Our History and Heritage
It is generally accepted that the founders of the Methodist movement were John and Charles Wesley. John Wesley (1703-91) and his brother Charles (1707-88) were part of a large family, and were born in Epworth, Lincolnshire, where their father was a vicar. Their parents, Samuel and Susanna Wesley, both came of Puritan stock, but had moved to High Church beliefs: influences from both traditions may be found in their sons.
Both John and Charles went to Oxford University. John became Fellow of Lincoln College in 1726, and was ordained a priest in the Church of England (Anglican Church) in 1728. Charles, still a student began to meet with a group of friends for reading and religious study. John became involved as the group's senior member, and its activities expanded to include charitable work among the poor and the imprisoned. Their concern for disciplined spirituality earned them the nickname "The Holy Club" or "Methodists" for their methodical approach.
John Wesley's quest for holiness and peace with God took him to the new colony of Georgia, in 1735, to work among the settlers and the Native Americans. After a disappointing ministry in Georgia he returned to England three (3) years later, but during his time there he made contact with a group of Moravian Christians whose vibrant faith and assurance made a deep impression on him.
Religious renewal was to spread in Britain in the late 1730's, sometimes in churches, sometimes through open air preaching, often through voluntary religious societies like the Oxford Methodists. The Wesleys were drawn into this movement, and in May 1738 both experienced a sense of assurance of God's love for them. The following year they joined the ranks of those clergy and lay people who were preaching the Gospel in the open air.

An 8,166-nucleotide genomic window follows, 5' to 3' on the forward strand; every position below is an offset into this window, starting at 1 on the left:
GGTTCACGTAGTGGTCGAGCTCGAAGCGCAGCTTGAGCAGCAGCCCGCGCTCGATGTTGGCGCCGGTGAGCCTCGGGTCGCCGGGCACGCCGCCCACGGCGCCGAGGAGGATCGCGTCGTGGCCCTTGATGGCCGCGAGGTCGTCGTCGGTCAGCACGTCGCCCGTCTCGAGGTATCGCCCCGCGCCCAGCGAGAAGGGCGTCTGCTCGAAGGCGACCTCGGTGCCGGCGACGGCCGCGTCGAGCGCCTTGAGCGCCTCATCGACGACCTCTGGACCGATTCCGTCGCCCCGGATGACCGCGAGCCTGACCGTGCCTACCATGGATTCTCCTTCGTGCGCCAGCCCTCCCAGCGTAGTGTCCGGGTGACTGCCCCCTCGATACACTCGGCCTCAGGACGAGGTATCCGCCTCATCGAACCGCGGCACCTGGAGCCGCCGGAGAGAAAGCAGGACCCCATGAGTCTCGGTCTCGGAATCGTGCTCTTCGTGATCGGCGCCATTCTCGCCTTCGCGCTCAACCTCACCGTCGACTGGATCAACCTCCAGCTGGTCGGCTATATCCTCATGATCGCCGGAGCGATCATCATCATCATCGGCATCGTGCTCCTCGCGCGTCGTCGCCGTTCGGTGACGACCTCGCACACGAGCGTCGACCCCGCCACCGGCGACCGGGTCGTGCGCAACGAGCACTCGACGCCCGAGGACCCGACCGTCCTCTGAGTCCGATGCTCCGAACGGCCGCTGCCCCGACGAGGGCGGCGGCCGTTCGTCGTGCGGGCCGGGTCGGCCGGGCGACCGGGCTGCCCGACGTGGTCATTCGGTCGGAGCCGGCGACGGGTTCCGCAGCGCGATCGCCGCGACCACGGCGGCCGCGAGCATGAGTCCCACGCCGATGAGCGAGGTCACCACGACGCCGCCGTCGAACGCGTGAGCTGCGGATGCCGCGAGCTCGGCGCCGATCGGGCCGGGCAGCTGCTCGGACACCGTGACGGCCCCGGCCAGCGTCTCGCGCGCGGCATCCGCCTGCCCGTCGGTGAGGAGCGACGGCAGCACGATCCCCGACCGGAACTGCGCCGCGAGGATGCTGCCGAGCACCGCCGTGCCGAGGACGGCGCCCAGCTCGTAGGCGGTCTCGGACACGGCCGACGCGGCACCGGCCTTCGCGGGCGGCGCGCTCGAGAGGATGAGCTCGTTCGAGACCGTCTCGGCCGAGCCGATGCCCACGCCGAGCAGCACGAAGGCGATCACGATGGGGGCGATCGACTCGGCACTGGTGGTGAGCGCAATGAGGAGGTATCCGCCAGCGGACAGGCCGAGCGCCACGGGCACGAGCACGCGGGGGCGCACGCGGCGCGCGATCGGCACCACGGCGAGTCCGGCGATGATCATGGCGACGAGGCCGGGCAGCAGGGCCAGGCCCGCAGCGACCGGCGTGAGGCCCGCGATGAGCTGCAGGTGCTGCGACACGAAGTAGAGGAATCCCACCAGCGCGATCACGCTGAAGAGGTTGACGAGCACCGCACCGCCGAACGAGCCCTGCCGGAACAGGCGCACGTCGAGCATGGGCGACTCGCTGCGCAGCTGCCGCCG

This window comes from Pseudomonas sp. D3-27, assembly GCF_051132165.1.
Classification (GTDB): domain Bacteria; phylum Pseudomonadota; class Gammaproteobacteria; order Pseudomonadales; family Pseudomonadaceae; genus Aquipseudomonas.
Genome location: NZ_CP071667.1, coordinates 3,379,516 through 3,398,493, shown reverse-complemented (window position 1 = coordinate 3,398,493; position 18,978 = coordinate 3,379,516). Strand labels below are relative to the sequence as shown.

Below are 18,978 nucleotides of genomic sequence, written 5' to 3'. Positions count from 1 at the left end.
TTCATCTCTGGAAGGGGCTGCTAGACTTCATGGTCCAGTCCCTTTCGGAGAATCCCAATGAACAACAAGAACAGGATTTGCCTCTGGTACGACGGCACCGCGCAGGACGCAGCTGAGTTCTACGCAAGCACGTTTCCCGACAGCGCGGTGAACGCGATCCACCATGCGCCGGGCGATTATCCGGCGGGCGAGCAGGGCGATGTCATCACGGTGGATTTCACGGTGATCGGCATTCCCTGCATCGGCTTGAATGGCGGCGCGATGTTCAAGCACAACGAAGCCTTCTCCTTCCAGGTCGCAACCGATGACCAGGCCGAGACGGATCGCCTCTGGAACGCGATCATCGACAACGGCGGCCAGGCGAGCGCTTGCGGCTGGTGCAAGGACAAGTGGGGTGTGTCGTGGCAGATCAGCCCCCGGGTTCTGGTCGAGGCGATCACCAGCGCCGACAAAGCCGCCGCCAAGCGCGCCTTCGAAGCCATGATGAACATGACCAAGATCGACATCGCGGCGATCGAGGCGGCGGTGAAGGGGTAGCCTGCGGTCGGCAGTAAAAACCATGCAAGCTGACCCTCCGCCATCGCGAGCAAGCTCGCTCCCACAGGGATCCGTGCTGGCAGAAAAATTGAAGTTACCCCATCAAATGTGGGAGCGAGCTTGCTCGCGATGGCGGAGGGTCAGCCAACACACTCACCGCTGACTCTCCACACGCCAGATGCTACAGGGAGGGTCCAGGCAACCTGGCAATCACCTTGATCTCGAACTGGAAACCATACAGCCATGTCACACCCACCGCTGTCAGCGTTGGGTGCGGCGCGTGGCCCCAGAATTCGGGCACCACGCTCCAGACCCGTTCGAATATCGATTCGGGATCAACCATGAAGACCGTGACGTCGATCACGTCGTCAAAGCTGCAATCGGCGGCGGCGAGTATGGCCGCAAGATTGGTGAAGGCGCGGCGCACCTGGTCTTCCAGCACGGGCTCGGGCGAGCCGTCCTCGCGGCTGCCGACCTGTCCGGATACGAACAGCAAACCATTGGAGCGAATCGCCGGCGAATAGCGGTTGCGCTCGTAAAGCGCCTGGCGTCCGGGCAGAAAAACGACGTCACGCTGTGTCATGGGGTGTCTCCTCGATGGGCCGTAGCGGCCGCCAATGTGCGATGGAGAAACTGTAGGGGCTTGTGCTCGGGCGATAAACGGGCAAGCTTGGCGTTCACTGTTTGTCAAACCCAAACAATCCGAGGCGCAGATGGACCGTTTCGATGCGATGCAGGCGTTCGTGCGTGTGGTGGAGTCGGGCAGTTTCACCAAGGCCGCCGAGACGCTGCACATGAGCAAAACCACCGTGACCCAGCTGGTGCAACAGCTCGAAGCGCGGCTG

The Wesley's Methodism was only one element in the eighteenth century Revival, and there were tensions within other groups over theology and organization. Gradually John Wesley built up a network ("Connexion") of preachers and groups bound together by shared beliefs, a common structure and loyalty to him. Although property was acquired for Methodist services, the movement remained a voluntary organization within the Church of England, and calls for separation were firmly resisted. The Methodists were expected to attend services in their parish church, as well as the meetings of the Methodist ‘societies'. As the societies grew they were subdivided in to groups called ‘classes' which were made up of up to a twelve (12) members for pastoral oversight.
John Wesley's long lifetime saw Methodism evolve slowly into a movement with a distinctive organization and ethos. The movement was dominated by Wesley, who determined its structure and defined its doctrine through several volumes of published sermons and Notes on the New Testament. The preachers some ordained and laymen, appointed by Wesley were summoned to meet with him at the annual Conference. The preachers were assigned to different areas of the country to work and they travelled round their ‘circuit' of Methodist societies, administered by stewards and had their own preaching houses. As Wesley grew older, the personal ‘connexion' was given legal identity, as power after his death was vested in the Conference and limited to one hundred named preachers.
As may be imagined, this developing structure did not sit comfortably within the established patterns of the Church of England. Bishops disapproved of Wesley's freelance activities, local incumbents resented the invasion of their parishes by Methodist preachers, and pressure was built up within Methodism for greater independence. There was no formal breach during Wesley's lifetime, although some of his actions, like ordaining people for service in America (1794), allowing Methodist services to take place at the same time as services in the parish Church, and registering Methodist property under the Conventicle Act (1788) pointed to a separation. The disengagement of Methodism from the Church of England took place in the decades after Wesley's death (1791), but the speed of separation depended considerably on local conditions.